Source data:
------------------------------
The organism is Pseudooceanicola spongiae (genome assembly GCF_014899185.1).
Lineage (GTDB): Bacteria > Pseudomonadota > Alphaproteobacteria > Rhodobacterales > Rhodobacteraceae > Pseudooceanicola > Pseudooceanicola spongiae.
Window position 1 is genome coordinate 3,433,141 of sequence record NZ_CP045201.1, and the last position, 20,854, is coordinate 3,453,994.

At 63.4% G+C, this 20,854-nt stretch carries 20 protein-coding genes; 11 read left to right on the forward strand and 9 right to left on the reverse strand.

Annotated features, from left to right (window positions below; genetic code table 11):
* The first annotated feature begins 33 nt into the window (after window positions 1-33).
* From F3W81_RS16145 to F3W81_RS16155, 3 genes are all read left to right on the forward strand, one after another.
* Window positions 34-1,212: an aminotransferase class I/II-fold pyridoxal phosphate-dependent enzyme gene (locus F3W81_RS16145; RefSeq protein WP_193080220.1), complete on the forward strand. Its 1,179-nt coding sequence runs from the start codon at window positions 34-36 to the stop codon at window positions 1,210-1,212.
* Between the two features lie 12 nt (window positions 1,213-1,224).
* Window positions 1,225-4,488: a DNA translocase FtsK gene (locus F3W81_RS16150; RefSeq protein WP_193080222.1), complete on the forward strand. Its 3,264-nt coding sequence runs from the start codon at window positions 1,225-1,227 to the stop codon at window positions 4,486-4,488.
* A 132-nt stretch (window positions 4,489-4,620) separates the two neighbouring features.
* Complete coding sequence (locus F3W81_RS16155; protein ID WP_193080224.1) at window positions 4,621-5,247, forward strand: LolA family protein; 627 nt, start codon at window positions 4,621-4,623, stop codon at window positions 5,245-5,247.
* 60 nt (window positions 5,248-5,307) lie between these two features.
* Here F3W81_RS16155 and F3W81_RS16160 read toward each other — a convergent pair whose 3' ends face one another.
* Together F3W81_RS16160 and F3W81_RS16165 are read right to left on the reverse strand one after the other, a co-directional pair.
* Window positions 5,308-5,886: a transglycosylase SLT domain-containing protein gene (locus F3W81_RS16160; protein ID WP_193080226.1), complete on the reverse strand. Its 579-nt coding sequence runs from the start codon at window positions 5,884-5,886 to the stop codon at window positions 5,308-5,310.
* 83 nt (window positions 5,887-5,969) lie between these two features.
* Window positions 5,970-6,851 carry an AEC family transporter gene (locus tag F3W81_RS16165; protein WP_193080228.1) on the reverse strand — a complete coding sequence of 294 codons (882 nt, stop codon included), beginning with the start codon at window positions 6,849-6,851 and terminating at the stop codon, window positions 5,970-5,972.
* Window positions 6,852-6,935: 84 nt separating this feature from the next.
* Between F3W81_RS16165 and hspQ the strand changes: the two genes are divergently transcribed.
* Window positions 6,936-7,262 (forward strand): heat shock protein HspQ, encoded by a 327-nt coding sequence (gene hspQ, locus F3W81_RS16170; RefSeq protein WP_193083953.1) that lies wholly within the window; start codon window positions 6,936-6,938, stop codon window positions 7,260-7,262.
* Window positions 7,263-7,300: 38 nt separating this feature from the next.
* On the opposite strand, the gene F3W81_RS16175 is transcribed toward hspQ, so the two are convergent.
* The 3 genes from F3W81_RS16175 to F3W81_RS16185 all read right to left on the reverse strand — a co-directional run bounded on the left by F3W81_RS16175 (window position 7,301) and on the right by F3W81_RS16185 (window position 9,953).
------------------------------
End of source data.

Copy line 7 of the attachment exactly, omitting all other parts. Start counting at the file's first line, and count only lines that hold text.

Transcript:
* From F3W81_RS16145 to F3W81_RS16155, 3 genes are all read left to right on the forward strand, one after another.